The Cathars are another famous sect in history that denied the real presence of Christ in the Eucharist. The Cathars were dualists as they believed in one god who was evil, and another that was good. The movement was essentially a revived type of Gnosticism as physical matter was also deemed evil.
Cathars And Gnostic Roots
They denied that Jesus ever had a human body, and as result they would deny that the Eucharist was the body and blood of Christ. They denied all sacraments because of the physical properties contained within them. The Cathars thrived in Southern France between the 12th and 14th centuries.
The church had to respond swiftly as Catharism was a growing movement. The church used Aristotelian terms such as “substance” and “accidents” to describe the Eucharist.
The distinction between ‘substance’ and ‘accident’ gave the Church language to describe its belief that what looked like bread and wine were, in fact, the Body and Blood of Christ. This language brought forth a term that we use still today. The term “transubstantiation” was used against the Cathars at the fourth Lateran Council in 1215.
A Term For An Ancient Teaching
It was at this council that the teaching of the Cathars was formally condemned. The terminology that was developed during the controversy with the Cathars changed the landscape of Catholic theology. Transubstantiation may have been a new term to describe the miracle that happens on the altar, but it was by no means a new idea.
Transubstantiation was the term coined at the council, but not when the teaching started being taught. The church has always taught that the Eucharist was the body and blood of the Lord. Transubstantiation just gives the term to describe how it can be the body and blood of the lord and still look like bread and wine.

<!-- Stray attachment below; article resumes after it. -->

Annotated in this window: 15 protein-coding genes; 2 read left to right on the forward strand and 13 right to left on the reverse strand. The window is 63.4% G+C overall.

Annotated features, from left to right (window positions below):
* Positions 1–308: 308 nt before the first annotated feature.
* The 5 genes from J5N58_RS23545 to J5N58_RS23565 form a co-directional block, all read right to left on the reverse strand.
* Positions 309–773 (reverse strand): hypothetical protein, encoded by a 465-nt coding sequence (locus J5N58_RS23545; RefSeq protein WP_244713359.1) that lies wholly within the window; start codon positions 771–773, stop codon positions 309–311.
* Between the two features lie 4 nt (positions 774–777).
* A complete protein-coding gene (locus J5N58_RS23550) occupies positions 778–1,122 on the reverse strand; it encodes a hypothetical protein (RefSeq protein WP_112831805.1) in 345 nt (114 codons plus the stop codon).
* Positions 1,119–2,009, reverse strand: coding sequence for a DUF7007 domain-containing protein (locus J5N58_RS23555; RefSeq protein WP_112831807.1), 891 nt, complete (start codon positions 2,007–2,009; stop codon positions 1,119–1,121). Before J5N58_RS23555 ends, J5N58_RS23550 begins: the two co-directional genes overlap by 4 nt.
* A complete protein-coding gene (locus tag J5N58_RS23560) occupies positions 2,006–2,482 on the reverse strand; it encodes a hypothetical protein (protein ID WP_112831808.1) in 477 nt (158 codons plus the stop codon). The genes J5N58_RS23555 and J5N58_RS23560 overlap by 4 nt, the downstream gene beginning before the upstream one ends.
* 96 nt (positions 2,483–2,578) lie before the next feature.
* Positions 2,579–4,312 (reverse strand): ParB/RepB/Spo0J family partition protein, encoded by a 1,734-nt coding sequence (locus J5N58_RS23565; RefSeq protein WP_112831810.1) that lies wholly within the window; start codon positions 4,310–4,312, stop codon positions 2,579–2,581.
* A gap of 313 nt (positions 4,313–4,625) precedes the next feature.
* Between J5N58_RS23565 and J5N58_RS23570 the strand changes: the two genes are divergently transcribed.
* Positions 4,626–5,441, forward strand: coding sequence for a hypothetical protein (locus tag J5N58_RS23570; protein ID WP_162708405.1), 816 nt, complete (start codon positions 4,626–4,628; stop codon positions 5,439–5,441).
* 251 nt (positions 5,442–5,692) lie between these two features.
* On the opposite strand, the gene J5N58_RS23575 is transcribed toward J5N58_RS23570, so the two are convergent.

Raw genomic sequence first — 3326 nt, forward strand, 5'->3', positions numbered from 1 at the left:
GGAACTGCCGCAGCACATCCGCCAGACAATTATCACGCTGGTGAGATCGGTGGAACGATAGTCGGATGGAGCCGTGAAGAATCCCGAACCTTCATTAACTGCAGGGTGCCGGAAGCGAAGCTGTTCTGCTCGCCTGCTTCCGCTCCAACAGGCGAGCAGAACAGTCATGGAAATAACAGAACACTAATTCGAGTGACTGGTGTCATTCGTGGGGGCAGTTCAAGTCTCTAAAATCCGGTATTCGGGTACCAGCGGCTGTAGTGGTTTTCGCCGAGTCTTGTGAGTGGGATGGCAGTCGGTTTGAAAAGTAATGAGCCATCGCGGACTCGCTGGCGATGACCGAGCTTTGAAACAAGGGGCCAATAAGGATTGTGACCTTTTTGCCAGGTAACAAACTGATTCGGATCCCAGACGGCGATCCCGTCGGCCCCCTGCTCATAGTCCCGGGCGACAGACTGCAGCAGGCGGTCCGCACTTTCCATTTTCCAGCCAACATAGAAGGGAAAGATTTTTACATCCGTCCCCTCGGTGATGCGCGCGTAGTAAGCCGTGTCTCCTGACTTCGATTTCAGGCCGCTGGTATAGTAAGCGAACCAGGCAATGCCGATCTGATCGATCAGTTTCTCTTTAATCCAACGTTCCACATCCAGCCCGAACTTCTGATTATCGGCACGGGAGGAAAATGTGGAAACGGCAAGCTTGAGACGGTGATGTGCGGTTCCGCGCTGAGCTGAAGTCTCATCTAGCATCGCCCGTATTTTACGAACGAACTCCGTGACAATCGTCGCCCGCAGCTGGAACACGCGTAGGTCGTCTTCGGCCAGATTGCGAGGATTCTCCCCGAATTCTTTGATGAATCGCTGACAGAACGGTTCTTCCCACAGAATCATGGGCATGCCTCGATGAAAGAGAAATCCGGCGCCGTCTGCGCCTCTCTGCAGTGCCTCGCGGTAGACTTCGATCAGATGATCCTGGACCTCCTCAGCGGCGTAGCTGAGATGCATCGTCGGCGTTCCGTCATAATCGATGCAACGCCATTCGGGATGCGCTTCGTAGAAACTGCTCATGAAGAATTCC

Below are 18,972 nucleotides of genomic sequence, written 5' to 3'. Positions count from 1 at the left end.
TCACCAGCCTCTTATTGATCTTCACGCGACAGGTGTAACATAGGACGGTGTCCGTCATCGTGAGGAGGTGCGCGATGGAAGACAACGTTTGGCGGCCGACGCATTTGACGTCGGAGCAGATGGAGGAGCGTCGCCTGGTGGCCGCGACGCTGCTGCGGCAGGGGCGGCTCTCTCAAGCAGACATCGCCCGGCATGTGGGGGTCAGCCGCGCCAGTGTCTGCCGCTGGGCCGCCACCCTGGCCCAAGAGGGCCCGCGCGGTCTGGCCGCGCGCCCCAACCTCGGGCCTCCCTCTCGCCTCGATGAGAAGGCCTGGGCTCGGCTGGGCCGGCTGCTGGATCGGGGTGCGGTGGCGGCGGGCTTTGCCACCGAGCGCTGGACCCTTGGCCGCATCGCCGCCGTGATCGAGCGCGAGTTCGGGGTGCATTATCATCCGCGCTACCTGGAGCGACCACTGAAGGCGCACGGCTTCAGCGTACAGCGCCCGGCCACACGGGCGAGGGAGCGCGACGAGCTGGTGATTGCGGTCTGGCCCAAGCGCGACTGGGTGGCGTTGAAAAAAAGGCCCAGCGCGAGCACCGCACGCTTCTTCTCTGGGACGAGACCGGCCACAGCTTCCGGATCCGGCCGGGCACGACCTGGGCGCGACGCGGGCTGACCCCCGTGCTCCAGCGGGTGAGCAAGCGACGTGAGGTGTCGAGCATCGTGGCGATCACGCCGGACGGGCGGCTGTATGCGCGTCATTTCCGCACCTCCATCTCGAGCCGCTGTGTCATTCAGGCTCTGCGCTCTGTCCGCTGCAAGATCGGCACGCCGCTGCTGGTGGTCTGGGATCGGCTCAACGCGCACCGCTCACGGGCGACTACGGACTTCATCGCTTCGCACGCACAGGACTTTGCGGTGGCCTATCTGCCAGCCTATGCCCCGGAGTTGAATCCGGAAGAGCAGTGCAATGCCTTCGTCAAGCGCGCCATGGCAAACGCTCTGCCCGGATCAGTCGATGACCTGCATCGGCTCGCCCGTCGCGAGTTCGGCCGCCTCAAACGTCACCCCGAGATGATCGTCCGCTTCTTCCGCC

The Cathars were dualists who believed in two gods. One who created everything good and another who created everything evil. Essentially they believed that the god of the Old Testament was Satan, and the New Testament was the God we know.
As they did with the Eucharist, they didn’t hold to the validity of any sacraments because the sacraments involve some kind of material. In their view all material is bad.
The human body was an evil construct because in entrapped angels in human flesh. Therefore anything to do with the human body was also deemed evil. Even procreation.
Suicide was seen as a good way of escaping human bondage.
Yes, they were opposed to the Eucharist as the Gnostics of old were. Their beliefs were dealt with by great saints such as St. Augustine and St. Irenaeus. Again I emphasize that they were not protestants that were persecuted by the Catholic church, but believers in type of modified Gnostic heresy.